Palestinians were urged to take part in a "Day of Rage" on Friday, with Islamist group Hamas calling for a new uprising against Israel in response to US President Donald Trump's recognition of Jerusalem as the capital of Israel.
More than 30 people were wounded by Israeli gunfire and rubber bullets as troops clashed with Palestinians in the West Bank and Gaza on Thursday.
Israeli forces braced for even more violence on Friday, with tension likely to be particularly high after weekly prayers at Jerusalem's Al-Aqsa Mosque, the city's most sacred Muslim site.
At a speech in Gaza City, Hamas leader Ismail Haniya called for a third intifada. Soon after, projectiles were fired from Gaza into Israel.
Read more: Jerusalem: Three things to know
Trump's announcement was met with dismay by most of Washington's allies, but the president was praised by Israeli Prime Minister Benjamin Netanyahu.
Several countries, including Britain and France, asked for the matter to be discussed by the United Nations Security Council on Friday, with a meeting scheduled for the morning.
Gunfire and rubber bullets
There was a wave of protest on Thursday involving clashes between Palestinians and Israeli troops in the West Bank. The Palestinian Red Crescent reported that in the West Bank, at least 22 people were injured by Israeli live fire or rubber bullets in clashes between troops and Palestinians.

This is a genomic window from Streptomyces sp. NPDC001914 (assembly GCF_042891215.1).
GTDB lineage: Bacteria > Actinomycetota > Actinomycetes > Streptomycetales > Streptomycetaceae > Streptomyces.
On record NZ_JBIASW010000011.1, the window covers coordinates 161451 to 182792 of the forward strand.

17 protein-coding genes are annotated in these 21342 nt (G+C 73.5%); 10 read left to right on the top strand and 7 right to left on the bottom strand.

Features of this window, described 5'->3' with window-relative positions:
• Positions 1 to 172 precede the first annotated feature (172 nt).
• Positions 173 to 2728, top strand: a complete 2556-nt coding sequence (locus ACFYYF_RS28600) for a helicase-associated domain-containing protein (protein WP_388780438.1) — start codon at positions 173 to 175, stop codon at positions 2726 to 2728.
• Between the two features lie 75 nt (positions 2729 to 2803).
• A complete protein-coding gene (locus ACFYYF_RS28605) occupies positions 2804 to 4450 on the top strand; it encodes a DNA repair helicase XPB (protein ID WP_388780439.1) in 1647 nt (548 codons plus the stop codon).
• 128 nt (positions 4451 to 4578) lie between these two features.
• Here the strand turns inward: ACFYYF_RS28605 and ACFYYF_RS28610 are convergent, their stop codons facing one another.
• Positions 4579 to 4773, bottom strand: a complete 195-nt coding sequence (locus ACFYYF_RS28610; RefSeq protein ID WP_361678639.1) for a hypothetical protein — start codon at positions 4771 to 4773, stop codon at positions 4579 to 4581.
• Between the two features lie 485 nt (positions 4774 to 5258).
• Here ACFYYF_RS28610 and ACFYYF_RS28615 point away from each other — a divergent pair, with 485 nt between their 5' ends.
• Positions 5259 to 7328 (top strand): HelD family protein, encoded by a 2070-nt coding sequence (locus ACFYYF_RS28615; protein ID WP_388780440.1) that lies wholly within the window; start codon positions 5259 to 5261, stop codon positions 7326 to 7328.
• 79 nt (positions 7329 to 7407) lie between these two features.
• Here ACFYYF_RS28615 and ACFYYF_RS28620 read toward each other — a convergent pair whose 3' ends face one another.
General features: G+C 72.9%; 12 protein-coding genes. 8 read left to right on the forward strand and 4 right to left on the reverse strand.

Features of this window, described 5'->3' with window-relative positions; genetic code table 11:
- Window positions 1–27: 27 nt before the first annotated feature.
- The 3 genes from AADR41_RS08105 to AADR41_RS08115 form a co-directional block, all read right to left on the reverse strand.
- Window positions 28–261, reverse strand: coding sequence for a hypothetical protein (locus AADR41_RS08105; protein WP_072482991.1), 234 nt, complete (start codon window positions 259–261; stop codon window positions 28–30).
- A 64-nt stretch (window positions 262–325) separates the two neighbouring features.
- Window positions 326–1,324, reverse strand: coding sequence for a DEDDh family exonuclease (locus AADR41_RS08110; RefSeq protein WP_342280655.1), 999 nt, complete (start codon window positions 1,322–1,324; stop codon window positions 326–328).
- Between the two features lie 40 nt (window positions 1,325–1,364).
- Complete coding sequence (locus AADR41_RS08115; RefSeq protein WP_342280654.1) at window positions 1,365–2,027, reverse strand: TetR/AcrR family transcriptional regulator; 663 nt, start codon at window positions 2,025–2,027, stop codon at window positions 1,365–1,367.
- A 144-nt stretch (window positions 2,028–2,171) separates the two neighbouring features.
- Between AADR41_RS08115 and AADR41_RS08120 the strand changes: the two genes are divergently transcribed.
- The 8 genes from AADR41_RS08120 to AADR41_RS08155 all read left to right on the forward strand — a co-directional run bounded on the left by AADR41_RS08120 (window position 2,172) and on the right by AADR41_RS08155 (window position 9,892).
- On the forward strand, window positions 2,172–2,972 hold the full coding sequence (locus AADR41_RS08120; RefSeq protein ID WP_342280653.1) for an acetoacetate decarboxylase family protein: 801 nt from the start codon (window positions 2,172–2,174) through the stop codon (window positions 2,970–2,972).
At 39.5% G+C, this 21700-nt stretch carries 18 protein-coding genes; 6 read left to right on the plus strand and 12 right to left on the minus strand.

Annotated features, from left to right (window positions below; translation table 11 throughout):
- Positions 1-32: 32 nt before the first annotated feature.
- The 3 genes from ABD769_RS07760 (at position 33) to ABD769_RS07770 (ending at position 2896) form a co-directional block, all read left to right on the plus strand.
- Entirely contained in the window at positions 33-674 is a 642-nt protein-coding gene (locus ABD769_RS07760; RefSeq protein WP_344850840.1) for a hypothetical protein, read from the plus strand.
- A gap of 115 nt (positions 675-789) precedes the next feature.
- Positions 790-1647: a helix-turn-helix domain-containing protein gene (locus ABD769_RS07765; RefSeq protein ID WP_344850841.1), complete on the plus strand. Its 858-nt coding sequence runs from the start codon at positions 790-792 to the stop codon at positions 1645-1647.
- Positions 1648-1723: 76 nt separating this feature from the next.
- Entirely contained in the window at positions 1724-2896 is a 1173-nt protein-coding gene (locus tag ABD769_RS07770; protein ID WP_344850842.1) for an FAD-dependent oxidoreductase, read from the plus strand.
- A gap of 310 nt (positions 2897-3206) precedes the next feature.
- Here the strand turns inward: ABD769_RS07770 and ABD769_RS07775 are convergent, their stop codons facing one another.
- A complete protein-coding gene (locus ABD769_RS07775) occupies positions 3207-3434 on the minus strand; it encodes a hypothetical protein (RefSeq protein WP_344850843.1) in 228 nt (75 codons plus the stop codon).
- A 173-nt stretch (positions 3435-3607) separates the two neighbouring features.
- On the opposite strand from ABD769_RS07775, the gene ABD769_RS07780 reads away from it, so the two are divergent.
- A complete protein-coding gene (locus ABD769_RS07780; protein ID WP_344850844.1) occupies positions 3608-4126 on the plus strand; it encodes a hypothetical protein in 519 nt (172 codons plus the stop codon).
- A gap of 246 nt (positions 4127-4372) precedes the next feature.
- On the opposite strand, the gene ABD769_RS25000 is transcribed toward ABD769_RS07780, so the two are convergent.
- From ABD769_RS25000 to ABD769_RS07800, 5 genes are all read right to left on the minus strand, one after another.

The Palestinian Authority has called a general strike in the West Bank and East Jerusalem, and schools and shops in these areas remain closed. Hundreds took to the streets after Trump's decision, burning American and Israeli flags. Ten Palestinians were arrested in East Jerusalem overnight after Molotov cocktails were thrown.
Read more: Intifadas: What you need to know
With his recognition of Israel's claim, Trump has been seen by many — particularly Palestinians themselves — as siding with Israel in a conflict in which Washington is supposed to be brokering a peace agreement.
Divided East and West
The Palestinians want East Jerusalem, which Israel captured in 1967, to be the capital of any future Palestinian state as part of a two-state solution. Trump's statement did not refer to West Jerusalem — part of Israel — or illegally occupied East Jerusalem, instead treating the city as one.
Read more: Opinion: Trump wantonly fans the flames of Middle East conflict
A senior Palestinian official said US Vice President Mike Pence was "not welcome" as the White House warned that the cancellations of a planned meeting later this month between Pence and Palestinian President Mahmud Abbas would be "counterproductive."
Palestinian President Mahmud Abbas said Trump's decision was a "deplorable and unacceptable" move that meant that the US could no longer act as a sponsor of the peace process.
bik,rc/sms (AP, Reuters, AFP)